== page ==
Based on the above basic actions, the running script forms a more complex flow by defining the control flow mode of the component execution. The control flow includes the following modes:
- <Sequence> defines the sequential execution relation among a set of components. A Sequence control flow contains one or more sequential execution actions. During the composing process, the script interpretative program will execute these actions according to the order of these actions listed in the <Sequence> elements.
- <Switch> defines the branch execution relations among a set of components. A Switch control flow contains one or more ordered lists formed by Case elements and a final default branch. Each Case element defines a conditional branch. In the process of execution, each case condition is tested one by one, and the first matched branch will be executed. If none of the Case branch conditions is satisfied, the default branch will be executed. The Switch control flow will end when the actions in the selected branch are completed.
- <While> defines the loop execution relation among a set of components. The While control flow realizes loop. It implements repetitive actions until the specified While condition is no longer satisfied.
- <Flow> defines a parallel execution relation among a set of components. The set of actions contained in Flow control will be executed in parallel in the execution of running scripts. The whole flow control will end only when all actions in it have been completed.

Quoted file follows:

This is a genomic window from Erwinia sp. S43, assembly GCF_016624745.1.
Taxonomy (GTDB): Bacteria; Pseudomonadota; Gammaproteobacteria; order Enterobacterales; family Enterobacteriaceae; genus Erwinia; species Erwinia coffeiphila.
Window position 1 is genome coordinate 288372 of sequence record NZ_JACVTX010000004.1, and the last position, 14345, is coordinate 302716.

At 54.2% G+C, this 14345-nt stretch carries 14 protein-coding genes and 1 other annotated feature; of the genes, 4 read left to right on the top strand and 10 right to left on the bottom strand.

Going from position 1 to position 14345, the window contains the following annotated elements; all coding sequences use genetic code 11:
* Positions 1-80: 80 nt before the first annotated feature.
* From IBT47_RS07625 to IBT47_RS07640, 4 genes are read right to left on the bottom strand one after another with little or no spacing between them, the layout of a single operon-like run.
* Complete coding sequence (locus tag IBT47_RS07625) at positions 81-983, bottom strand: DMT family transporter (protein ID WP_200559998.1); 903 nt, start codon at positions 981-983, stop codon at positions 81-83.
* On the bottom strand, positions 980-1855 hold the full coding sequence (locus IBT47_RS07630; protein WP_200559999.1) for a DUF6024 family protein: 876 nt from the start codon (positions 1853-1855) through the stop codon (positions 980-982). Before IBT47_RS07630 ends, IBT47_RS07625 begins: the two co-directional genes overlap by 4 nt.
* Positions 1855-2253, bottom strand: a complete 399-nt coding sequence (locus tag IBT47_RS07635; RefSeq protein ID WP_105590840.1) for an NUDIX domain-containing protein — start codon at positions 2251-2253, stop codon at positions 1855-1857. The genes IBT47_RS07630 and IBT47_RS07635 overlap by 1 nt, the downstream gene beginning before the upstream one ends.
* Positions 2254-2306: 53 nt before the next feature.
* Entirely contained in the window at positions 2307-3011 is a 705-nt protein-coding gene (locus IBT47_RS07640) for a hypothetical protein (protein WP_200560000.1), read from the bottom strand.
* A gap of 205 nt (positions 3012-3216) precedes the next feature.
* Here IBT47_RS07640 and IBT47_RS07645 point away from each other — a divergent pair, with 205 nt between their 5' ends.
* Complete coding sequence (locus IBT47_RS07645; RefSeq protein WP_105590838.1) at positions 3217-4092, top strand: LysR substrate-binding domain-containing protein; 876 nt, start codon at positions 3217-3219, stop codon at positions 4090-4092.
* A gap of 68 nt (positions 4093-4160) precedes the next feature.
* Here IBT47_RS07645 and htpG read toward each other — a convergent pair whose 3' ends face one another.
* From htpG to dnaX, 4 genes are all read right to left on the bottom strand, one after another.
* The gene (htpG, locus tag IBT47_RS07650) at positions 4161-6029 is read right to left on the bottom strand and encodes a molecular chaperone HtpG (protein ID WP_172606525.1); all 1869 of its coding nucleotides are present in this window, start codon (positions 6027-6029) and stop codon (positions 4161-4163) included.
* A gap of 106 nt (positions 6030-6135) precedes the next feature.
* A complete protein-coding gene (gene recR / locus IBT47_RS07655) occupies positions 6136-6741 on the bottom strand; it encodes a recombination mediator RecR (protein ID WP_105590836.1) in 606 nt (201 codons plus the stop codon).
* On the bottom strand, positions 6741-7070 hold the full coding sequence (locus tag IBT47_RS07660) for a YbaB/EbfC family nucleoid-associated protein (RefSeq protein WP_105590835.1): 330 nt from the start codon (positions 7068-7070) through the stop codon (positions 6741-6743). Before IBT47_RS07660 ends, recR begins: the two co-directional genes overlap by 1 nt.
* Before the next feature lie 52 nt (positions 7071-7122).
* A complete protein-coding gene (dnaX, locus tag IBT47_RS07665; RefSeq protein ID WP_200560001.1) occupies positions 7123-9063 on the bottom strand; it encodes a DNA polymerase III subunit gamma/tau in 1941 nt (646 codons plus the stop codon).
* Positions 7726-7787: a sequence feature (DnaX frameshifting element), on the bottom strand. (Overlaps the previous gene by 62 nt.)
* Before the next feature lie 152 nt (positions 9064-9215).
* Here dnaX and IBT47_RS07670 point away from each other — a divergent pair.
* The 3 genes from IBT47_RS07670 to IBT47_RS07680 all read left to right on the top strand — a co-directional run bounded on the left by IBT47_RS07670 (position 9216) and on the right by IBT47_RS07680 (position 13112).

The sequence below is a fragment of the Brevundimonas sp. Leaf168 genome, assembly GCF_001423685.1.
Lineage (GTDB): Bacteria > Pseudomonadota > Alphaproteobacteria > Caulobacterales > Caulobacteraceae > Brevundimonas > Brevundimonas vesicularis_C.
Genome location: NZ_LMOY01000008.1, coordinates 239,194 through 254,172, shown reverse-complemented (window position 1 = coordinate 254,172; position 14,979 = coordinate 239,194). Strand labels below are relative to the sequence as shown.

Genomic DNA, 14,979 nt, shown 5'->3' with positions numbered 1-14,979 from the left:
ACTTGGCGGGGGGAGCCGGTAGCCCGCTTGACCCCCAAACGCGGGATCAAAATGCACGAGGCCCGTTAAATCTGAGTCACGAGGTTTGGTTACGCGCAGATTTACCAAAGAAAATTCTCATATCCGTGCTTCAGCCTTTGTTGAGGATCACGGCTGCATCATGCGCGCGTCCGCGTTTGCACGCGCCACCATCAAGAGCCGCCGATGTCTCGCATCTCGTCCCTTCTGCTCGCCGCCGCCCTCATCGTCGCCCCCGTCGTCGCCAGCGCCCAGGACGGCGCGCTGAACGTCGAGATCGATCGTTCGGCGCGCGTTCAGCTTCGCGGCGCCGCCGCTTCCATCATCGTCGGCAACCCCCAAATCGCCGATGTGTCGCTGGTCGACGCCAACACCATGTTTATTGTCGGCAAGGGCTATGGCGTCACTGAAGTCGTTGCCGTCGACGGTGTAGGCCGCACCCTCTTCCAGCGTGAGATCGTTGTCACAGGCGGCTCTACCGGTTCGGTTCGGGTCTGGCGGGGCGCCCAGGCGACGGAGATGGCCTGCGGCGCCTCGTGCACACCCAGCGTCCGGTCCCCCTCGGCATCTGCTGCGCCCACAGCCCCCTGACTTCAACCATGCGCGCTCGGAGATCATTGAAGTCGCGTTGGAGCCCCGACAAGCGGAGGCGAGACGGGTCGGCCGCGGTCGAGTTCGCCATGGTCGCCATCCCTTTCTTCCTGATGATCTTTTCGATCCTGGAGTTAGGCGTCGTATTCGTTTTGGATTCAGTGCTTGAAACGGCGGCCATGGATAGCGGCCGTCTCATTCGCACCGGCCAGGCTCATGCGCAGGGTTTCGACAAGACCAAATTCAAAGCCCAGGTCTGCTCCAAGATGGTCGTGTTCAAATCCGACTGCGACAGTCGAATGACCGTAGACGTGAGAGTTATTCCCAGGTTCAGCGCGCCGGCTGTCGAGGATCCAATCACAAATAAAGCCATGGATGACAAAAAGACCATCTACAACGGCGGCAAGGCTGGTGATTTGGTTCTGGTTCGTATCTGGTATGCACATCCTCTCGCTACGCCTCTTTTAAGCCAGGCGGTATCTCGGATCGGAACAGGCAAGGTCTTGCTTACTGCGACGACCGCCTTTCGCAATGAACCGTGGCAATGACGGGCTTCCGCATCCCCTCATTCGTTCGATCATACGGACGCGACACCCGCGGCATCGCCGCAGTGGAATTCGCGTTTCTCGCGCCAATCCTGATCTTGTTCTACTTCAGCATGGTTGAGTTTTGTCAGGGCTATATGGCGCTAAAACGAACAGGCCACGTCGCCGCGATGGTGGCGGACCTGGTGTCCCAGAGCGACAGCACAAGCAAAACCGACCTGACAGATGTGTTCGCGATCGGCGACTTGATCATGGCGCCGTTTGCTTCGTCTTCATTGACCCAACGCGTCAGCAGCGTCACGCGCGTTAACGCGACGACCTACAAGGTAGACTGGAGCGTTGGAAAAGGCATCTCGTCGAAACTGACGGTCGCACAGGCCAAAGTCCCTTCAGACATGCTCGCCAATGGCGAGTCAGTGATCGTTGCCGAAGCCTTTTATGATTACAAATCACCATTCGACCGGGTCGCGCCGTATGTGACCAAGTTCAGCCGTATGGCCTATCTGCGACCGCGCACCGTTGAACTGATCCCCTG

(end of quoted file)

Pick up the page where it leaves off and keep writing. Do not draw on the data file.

The above tags can be mutually nested. For example, a Flow structure may contain a Switch structure whose different branches correspond to different Invoke structures.
8.2.2 GRAPHIC COMPONENT COMPOSING TOOLS AND THE GENERATION OF RUNNING SCRIPTS
To facilitate the generation of the running script, we use graphic Component Composing tools to provide users with direct operational interface for defining Component Composing relations. These tools also provide the automatically generating function of the running script, converting the user confirmed graphic-based composing scheme into XML-based running script.
Figure 8.3 illustrates the process using the graphical Component Composing tool to generate the running script.
As illustrated in Figure 8.3, the process of using graphical Component Composing tools to generate running scripts comprises the following steps.
Step 1: According to the user requirement analysis and the component searching results, the composing tools load the components to be composed and read their UCDL description files.
Step 2: According to the component UCDL description, the components and their interface are interpreted and displayed in graphic mode.
Step 3: The composing tool pre-generates the exterior interface links among the components in graphic mode according to the subfunction sequence table decided during the user requirements analysis phase.